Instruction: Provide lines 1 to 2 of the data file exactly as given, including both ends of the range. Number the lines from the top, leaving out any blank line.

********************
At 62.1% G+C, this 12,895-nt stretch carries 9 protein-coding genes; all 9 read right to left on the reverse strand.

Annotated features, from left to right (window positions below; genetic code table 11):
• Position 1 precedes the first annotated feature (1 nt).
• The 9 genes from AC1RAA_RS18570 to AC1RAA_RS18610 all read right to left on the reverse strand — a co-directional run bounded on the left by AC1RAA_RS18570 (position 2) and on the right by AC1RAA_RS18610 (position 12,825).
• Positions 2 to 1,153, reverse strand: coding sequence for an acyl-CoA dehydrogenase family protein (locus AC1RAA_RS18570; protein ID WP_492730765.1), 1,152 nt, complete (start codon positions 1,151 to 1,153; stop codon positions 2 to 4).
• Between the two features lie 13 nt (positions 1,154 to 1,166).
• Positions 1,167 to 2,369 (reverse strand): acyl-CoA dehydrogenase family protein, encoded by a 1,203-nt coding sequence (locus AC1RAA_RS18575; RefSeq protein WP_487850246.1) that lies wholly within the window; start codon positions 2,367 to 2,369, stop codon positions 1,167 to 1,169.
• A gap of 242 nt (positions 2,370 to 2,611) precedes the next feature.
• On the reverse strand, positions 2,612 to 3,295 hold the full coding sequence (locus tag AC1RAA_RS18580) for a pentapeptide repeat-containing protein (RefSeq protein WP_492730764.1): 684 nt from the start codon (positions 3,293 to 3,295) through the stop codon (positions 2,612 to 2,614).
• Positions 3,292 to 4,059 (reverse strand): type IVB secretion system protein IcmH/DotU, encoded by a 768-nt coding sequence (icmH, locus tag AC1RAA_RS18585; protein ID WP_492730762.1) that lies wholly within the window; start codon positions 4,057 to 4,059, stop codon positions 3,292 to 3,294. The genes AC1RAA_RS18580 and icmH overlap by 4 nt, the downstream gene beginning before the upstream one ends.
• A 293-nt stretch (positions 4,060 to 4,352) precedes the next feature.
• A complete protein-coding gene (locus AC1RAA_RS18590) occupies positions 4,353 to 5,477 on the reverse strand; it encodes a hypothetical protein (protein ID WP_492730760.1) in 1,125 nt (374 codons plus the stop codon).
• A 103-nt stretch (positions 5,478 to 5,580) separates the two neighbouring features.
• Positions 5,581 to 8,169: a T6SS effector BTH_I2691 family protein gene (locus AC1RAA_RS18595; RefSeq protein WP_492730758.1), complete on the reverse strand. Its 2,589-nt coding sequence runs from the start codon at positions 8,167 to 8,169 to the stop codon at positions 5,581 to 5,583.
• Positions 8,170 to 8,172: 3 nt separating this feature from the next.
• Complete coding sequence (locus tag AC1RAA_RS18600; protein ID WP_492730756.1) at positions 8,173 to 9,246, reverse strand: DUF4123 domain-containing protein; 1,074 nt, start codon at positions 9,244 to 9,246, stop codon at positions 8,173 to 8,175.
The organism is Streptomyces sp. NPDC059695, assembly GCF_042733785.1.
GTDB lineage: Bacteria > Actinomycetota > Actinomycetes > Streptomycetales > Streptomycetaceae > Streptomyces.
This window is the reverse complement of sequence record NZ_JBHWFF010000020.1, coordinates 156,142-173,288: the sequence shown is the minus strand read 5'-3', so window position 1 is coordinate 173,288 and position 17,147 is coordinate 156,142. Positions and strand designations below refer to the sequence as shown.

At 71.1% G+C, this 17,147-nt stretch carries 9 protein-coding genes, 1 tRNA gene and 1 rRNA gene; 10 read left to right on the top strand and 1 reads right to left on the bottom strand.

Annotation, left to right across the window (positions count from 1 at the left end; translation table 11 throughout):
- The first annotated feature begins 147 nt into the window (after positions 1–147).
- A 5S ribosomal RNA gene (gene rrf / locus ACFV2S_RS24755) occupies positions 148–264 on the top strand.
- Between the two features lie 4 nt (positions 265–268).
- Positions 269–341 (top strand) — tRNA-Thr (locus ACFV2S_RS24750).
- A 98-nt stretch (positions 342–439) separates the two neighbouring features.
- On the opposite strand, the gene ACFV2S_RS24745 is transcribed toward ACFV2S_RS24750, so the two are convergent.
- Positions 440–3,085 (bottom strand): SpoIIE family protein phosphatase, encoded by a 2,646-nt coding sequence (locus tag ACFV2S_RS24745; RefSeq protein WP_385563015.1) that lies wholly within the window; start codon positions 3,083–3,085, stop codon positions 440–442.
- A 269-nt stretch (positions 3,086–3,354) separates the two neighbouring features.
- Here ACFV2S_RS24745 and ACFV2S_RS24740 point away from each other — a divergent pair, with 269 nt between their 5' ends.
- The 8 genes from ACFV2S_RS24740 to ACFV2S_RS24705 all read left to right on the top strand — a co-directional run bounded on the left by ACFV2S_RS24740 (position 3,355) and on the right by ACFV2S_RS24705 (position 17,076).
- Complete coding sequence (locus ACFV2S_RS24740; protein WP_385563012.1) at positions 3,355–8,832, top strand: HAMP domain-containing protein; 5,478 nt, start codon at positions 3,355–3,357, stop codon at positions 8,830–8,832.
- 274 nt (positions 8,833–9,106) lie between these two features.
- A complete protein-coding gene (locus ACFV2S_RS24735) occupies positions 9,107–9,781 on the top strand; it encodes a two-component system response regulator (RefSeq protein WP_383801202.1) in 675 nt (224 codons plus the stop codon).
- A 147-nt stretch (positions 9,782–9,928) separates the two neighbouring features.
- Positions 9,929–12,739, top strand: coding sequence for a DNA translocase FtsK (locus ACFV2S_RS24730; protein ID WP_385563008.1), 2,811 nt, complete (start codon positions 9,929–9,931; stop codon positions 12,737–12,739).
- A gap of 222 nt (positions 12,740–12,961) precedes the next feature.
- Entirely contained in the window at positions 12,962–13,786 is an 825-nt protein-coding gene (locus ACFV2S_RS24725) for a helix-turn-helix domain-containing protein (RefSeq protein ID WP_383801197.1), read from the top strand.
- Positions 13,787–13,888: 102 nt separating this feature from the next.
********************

At 62.1% G+C, this 12,895-nt stretch carries 9 protein-coding genes; all 9 read right to left on the reverse strand.

Annotated features, from left to right (window positions below; genetic code table 11):